The facilitator posed the following questions: what constitutes the working class? What is the anarchists’ role? Why be a class struggle anarchist? The discussion concentrated on the first question, and defended a class struggle approach against identity politics. In particular, as a left communist pointed out, the crisis and austerity mean that all workers, even in so-called professional jobs in health or education, will be faced with cuts.
Many more questions had been posed: what is the nature of working class struggle? Is it any kind of disturbance, protest or riot, as the speaker from ALARM thinks? In our view things such as the recent riots are definitely not a way for the working class to struggle, precisely because of the antisocial behaviour the speaker pointed to. Antisocial behaviour reflects the dog eat dog values of capitalist society and has no part in the struggle to overthrow it (see en.internationalism.org/wr/347uk-riots). Can we use legal union structures to defend workers within capitalism today, as the IWW proposed? Unions inevitably keep us locked up in this industry, this sector, leading them to tell their members to cross the picket lines of other unions (for instance UNISON workers to cross NUT pickets and vice versa) undermining the struggle against austerity and cuts. And lastly, the question raised by the AF speaker – what is the relation of defensive struggles to the revolutionary struggle.
The class struggle has a history and several of the meetings addressed this. ‘Red Rosa and the Arab Spring’ organised by the Marxist Humanists in Hobgoblin had two presentations, one on a biography of Rosa Luxemburg and the other on her fight against reformism and her criticism of the ‘authoritarianism’ of the Russian Revolution. Although there was little time for discussion, we made contributions situating her fight against reformism alongside others on the left of social democracy who opposed the First World War, including Lenin, Pannekoek and John Maclean. In addition, as Engels pointed out, we cannot have any illusions in revolution being anything but an act of authority.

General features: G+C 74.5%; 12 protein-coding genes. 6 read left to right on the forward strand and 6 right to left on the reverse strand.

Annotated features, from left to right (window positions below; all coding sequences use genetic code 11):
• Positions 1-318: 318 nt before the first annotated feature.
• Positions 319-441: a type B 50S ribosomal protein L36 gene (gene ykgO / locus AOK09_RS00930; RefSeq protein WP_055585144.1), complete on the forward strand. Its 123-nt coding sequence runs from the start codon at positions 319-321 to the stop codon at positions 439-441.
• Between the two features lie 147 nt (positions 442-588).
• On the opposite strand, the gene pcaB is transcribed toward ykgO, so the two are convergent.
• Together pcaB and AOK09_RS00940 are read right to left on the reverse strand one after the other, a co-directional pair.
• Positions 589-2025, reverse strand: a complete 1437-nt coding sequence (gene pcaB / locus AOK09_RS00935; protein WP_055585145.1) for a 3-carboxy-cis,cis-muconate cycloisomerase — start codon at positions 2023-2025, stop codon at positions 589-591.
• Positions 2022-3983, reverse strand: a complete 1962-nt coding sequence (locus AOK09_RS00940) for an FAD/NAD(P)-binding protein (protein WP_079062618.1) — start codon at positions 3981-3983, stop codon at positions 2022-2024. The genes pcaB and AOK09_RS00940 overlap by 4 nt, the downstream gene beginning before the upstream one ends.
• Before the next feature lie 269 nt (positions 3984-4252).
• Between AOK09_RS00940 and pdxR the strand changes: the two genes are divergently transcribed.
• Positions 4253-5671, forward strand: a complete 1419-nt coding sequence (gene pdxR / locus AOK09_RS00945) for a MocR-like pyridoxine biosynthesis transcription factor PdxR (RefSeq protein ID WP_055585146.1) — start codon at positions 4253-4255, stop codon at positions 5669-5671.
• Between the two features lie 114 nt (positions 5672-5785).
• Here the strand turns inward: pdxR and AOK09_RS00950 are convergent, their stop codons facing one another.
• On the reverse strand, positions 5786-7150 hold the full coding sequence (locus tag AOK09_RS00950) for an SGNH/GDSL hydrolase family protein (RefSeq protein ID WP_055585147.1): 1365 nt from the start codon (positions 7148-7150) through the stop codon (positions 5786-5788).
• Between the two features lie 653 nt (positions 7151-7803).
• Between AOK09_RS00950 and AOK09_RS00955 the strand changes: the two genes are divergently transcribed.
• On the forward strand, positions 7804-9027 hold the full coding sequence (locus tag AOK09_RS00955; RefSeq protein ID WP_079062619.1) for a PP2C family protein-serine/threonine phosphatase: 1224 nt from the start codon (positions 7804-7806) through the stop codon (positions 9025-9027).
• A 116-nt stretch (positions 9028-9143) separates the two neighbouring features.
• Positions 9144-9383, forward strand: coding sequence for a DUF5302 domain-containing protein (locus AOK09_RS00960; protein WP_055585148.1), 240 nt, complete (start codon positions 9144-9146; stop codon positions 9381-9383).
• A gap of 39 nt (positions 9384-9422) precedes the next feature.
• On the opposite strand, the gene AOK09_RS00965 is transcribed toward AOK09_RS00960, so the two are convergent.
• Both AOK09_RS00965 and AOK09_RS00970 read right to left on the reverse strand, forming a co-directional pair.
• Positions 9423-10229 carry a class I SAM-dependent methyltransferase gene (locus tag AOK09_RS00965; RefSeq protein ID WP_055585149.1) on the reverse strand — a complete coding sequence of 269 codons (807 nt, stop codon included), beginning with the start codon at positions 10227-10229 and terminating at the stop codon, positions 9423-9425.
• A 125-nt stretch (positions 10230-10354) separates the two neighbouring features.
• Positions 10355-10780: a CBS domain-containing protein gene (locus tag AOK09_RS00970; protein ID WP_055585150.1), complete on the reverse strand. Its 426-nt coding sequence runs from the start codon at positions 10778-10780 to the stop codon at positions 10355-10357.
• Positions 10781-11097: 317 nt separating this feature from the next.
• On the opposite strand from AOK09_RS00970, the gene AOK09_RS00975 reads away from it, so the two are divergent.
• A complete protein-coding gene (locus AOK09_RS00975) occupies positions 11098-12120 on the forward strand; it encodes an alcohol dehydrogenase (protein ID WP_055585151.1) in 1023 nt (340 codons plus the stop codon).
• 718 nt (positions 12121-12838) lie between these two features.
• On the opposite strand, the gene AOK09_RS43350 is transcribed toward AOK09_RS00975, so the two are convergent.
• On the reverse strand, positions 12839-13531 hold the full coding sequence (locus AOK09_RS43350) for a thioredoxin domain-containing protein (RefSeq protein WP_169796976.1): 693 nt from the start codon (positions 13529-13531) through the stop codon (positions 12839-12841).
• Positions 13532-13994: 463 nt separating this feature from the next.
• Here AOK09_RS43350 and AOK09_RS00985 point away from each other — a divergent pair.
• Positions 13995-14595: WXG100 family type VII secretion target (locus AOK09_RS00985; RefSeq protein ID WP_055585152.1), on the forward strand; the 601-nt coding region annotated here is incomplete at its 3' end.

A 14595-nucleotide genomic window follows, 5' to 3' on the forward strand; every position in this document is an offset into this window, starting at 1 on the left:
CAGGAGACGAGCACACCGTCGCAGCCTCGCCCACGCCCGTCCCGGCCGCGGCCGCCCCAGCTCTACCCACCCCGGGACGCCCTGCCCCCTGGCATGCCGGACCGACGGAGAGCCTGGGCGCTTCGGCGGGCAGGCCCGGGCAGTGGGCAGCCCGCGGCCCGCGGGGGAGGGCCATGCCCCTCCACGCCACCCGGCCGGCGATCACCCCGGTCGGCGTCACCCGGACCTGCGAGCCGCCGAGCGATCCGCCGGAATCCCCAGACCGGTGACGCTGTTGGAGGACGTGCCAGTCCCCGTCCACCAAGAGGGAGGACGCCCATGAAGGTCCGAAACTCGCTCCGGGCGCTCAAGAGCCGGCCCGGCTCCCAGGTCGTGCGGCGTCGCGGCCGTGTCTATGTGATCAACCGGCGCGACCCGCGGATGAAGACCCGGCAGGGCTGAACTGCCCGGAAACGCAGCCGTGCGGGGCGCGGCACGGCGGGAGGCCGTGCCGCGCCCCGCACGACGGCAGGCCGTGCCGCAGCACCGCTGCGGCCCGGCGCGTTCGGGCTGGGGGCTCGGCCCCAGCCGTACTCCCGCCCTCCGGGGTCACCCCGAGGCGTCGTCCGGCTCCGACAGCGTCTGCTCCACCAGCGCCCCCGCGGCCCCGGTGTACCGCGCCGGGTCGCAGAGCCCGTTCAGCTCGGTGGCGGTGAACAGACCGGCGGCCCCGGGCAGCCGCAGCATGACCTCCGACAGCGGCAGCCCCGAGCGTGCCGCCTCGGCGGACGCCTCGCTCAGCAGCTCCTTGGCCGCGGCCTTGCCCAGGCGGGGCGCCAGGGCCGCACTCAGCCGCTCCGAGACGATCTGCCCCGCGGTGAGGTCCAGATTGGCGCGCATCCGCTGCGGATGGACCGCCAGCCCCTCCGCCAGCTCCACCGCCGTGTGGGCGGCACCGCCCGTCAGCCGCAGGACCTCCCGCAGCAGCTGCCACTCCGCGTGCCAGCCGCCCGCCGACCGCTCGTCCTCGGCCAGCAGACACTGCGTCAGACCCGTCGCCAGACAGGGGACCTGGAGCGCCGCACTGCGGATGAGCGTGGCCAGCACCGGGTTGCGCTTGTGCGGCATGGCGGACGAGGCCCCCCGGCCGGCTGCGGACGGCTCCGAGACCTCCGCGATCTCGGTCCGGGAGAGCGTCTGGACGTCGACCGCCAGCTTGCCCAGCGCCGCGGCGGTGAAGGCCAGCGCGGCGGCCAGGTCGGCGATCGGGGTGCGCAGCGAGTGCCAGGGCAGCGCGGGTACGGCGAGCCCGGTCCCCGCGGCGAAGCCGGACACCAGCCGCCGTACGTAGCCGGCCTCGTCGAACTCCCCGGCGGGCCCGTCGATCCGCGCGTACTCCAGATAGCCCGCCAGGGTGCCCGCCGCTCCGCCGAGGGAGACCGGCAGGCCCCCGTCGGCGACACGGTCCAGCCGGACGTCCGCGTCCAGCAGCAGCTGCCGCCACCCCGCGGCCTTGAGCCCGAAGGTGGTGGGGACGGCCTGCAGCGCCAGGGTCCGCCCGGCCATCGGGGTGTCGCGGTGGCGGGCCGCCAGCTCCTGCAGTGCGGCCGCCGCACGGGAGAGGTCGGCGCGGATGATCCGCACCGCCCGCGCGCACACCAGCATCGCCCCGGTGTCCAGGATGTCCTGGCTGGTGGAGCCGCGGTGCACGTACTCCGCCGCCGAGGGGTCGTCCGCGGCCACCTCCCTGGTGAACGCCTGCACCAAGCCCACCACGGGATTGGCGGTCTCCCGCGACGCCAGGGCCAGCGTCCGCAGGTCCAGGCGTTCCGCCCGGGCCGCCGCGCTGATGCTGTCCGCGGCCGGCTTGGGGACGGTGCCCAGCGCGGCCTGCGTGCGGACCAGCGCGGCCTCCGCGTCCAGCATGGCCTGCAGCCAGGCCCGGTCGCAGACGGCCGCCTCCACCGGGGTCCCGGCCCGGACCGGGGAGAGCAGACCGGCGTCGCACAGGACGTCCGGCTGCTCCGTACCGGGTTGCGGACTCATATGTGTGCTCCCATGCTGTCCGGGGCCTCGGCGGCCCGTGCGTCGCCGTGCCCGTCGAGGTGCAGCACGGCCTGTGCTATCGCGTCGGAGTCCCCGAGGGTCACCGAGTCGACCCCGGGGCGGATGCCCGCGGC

‘Is capitalism destroying itself? And can we replace it?’ aimed to take up the most important questions facing us today: “Our rulers are worried. Austerity is not reviving the economy… How did we get here and what are the prospects for anti-capitalist revolution?” The debate that could have been the highlight of the day ended in disappointment. Neither presentation took up the crisis going on today, which lies behind all the austerity measures, and the discussion was unable to make up for this. Even worse, one of the speakers, Selma James, sang the praises of various left wing governments and states – Stalinist Cuba which sends doctors to Africa (let’s forget about the troops sent to Angola), Chavez, Tanzania – and was to a large extent allowed to get away with it by the meeting as a whole.
Many vital questions were raised: the discussion must continue throughout the year.